Employment Cases Update

Jafri v Lincoln College [2014] EWCA Civ 449

Date published: 20/04/2014

Appeal against dismissal of unfair dismissal claims involving consideration of whether there is a new point to admit and the circumstances in which a case should be remitted by the EAT to the ET. Appeal dismissed.

Full summary to follow

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Neutral Citation Number: [2014] EWCA Civ 449

Case No: A2/2013/0688

IN THE COURT OF APPEAL (CIVIL DIVISION)

ON APPEAL FROM THE EMPLOYMENT APPEAL TRIBUNAL

MR JUSTICE KEITH

3504219/10, 2650866/10 & 2600708/11

Royal Courts of Justice

Strand, London, WC2A 2LL

Date: 16/04/2014

Before:

LORD JUSTICE LAWS

LORD JUSTICE UNDERHILL

and

SIR TIMOTHY LLOYD

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Between:

JAFRI (Appellant)

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LINCOLN COLLEGE (Respondent)

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Mr J Tindal (instructed by Smith Parnership) for the Appellant

Mr Brochwicz-Lewinski (instructed by Langleys Solicitors) for the Respondent

Hearing dates: 13 February 2014

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Judgment

LORD JUSTICE LAWS:

INTRODUCTION

1. This is an appeal, with permission granted by Underhill LJ on 10 June 2013, against the judgment of the Employment Appeal Tribunal (EAT) presided over by Keith J, which on 20 February 2013 dismissed the appellant's appeal against the decision of the Employment Tribunal (ET) on 3 January 2012. The ET had in its turn dismissed the appellant's claims of unfair dismissal and detriment suffered as a result of making protective disclosures. On this appeal we are only concerned with the unfair dismissal claim. The principal issue is whether the appellant should be allowed to rely on what the respondent employer says is a new point, not raised in the ET proceedings.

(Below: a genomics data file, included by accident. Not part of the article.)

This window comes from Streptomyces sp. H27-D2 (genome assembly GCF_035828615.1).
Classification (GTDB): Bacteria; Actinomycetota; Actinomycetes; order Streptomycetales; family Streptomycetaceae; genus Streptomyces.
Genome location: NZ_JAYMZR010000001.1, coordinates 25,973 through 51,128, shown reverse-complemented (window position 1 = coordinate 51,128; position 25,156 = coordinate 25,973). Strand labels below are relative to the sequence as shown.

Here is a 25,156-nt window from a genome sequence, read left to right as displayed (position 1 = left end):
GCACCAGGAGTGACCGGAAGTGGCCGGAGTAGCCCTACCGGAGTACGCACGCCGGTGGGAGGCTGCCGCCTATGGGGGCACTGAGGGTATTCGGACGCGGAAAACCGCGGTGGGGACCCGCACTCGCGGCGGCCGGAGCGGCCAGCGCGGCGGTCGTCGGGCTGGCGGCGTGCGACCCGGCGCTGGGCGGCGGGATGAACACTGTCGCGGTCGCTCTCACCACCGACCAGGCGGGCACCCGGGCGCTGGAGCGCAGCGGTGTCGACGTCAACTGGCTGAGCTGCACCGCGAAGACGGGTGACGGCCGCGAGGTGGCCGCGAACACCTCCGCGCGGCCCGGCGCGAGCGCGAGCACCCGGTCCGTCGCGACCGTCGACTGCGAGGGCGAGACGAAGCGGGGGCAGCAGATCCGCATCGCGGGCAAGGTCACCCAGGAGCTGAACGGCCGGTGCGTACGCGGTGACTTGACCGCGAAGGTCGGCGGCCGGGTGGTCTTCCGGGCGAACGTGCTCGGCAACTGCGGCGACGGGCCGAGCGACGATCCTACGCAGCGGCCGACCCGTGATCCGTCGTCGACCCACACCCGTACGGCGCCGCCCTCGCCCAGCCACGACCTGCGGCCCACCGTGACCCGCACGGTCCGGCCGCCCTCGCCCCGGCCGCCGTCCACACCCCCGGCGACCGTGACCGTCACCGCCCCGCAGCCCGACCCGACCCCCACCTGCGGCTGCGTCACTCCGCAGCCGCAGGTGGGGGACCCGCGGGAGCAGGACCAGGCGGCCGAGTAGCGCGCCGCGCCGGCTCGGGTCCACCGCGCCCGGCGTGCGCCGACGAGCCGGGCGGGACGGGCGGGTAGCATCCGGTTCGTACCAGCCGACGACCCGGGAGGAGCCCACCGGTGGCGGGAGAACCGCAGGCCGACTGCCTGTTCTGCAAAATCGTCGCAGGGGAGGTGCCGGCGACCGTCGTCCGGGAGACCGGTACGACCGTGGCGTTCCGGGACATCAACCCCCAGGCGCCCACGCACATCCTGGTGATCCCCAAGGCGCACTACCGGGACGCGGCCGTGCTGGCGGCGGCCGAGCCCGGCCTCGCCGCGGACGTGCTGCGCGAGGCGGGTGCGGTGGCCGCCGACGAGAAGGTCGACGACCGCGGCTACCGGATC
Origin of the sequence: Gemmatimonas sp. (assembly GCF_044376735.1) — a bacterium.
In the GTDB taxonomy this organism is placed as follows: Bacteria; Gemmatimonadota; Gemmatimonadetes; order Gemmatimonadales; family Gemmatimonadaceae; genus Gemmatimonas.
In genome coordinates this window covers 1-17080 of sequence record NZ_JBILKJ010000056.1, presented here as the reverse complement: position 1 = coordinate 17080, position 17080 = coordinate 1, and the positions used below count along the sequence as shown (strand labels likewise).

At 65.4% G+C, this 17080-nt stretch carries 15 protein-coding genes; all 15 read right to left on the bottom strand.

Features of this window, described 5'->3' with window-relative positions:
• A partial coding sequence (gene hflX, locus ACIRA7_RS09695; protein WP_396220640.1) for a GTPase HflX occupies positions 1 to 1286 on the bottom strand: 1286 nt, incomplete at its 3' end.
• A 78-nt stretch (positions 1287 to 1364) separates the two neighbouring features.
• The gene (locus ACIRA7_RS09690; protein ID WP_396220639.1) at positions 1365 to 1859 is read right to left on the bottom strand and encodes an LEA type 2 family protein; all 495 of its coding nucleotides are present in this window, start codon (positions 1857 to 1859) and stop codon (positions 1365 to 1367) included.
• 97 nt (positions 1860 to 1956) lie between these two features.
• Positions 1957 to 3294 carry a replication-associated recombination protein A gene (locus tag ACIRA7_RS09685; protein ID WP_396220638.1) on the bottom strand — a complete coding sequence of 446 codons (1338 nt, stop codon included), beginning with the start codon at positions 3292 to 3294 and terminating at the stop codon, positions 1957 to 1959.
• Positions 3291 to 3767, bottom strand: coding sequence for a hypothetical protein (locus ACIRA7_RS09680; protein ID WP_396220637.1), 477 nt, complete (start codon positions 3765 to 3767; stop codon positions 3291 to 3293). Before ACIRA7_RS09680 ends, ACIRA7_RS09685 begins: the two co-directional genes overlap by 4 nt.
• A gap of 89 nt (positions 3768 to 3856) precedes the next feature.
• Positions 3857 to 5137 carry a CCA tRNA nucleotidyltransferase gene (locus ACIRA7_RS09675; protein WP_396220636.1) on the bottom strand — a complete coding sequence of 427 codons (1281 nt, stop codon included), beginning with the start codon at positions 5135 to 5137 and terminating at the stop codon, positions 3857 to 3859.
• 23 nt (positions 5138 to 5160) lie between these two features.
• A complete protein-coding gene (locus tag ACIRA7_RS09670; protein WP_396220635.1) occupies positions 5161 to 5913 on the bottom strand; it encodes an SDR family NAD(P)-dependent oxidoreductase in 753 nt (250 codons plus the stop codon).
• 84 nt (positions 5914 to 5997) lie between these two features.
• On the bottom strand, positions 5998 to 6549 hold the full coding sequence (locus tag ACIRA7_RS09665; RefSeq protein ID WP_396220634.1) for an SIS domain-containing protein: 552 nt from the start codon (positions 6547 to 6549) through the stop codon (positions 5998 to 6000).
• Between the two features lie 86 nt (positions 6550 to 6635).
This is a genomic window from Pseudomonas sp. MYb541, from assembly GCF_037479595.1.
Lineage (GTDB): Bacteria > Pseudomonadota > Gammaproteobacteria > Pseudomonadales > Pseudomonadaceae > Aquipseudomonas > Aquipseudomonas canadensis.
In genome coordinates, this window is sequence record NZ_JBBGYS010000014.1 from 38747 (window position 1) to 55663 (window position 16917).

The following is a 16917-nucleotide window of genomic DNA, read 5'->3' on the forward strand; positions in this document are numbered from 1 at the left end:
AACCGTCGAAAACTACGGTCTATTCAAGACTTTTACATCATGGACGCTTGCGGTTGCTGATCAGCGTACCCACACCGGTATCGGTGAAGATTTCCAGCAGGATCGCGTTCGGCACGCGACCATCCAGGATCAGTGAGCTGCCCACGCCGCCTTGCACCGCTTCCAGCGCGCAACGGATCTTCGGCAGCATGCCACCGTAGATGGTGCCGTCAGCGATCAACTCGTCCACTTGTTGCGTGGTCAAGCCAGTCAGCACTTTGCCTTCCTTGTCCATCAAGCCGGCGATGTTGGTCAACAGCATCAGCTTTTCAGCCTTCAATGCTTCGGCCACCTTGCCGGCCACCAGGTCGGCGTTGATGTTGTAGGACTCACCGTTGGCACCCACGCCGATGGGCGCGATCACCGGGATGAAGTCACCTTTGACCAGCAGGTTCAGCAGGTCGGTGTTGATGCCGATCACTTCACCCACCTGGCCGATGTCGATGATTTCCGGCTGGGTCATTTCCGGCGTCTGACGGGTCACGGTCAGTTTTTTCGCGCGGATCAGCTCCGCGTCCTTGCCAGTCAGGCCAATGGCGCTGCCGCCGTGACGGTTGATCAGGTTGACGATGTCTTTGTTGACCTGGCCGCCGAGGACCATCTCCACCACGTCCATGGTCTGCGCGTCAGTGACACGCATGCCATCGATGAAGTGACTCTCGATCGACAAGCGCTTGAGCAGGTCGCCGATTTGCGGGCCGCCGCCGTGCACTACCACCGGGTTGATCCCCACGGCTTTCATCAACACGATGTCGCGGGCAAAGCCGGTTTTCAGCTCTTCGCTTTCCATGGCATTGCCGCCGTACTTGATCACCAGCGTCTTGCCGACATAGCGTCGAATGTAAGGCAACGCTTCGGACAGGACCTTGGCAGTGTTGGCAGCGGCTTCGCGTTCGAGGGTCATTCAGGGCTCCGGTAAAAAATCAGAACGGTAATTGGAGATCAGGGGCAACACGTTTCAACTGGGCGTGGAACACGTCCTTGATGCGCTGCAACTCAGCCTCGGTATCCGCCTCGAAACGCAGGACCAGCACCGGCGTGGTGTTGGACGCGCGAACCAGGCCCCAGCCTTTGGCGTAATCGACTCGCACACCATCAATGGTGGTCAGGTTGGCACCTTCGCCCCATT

FACTS

2. The appellant was a teacher and learning specialist. In 1988 he started working at Sudbury Prison, an open prison in Derbyshire. He was successively employed by the Derbyshire Education Authority and then Manchester College, when the latter assumed responsibility for educational services at the prison. That function was at length taken over by Lincoln College, the present respondent, and the appellant's employment was transferred to Lincoln College on 1 August 2009. His job title was Deputy Learning and Skills Manager.

3. The Learning and Skills Manager at the prison was Dianna Corbett. On 20 November 2009 she raised a grievance in a letter to the college's Human Resources Officer. She complained about three members of staff, alleging "physical and verbal abuse" by two of them, one of whom was the appellant. On 26 November 2009 the Governor of the gaol, Mr Kan, decided to exclude all three men from the prison owing to the "serious allegations". He indicated that the exclusions would continue until the college's investigations of the complaints had been completed and their outcome discussed with him.

4. Mr Plummer, the Director of the Offenders Learning and Skills Service, investigated the matter on behalf of the college and wrote a report which was unfavourable to the appellant. There was to be a disciplinary hearing on 29 March 2010, but that was put off at the appellant's request. In May 2010 the appellant raised two grievances himself. One was that Ms Corbett's allegations had been false and the college had impeded his attempts to defend himself properly. The second concerned the recruitment by Ms Corbett of two other members of staff and other matters.